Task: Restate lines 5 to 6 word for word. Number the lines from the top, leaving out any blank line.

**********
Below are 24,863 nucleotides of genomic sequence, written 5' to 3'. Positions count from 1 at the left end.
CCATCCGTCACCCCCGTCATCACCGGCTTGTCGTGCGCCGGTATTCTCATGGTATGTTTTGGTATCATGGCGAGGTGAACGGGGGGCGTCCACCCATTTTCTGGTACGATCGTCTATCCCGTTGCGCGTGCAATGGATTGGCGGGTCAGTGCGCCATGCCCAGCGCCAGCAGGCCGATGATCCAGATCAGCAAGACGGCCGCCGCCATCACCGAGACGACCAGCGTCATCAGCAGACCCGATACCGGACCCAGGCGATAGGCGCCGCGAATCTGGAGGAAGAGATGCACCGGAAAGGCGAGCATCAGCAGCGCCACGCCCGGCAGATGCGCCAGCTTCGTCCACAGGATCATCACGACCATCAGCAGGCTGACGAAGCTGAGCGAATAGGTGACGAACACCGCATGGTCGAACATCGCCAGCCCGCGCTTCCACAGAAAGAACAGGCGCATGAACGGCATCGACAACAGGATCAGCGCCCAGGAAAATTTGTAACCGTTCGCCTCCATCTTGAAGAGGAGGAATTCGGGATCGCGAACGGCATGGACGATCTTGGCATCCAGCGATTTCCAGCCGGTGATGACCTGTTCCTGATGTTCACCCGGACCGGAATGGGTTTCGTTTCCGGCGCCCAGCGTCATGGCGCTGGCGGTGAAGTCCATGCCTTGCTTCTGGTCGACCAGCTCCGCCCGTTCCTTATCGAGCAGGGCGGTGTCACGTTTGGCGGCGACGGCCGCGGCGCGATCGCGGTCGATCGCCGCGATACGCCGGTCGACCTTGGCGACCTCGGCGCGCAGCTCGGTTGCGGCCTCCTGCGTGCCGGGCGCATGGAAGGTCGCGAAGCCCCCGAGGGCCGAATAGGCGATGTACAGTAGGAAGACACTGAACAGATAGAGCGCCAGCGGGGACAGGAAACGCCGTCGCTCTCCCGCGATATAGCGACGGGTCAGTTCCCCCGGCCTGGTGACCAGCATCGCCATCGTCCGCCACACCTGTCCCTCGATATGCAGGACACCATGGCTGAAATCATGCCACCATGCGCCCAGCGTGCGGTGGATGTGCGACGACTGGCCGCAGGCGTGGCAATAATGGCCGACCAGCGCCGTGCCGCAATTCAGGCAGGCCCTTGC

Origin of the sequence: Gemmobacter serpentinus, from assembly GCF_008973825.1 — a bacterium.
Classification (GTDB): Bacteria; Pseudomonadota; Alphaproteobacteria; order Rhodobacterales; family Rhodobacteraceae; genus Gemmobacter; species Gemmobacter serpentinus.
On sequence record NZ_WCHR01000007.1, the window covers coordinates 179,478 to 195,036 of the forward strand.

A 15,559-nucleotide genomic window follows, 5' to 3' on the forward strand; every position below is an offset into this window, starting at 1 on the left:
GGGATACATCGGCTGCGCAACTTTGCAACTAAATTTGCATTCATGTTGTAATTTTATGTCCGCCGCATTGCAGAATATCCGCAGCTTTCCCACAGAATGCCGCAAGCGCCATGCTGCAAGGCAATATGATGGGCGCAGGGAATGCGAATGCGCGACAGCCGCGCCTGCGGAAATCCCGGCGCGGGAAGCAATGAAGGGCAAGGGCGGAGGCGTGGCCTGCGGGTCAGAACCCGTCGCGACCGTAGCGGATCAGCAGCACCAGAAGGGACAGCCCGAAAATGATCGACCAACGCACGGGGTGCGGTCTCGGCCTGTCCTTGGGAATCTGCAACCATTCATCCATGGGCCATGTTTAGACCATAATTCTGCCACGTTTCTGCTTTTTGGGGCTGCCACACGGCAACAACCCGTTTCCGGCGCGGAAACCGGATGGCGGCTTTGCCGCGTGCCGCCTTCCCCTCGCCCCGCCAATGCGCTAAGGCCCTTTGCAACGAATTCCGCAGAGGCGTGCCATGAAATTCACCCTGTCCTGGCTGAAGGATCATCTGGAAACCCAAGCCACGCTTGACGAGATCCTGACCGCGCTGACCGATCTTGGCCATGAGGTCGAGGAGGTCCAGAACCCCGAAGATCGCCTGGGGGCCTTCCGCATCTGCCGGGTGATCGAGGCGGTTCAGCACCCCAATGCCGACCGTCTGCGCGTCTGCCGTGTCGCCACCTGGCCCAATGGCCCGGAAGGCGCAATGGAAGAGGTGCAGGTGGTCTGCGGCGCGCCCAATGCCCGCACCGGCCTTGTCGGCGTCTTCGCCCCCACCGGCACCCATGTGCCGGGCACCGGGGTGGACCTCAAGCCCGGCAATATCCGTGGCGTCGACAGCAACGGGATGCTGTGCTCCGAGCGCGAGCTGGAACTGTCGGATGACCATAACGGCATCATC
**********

On sequence record NZ_WCHR01000007.1, the window covers coordinates 179,478 to 195,036 of the forward strand.

A 15,559-nucleotide genomic window follows, 5' to 3' on the forward strand; every position below is an offset into this window, starting at 1 on the left: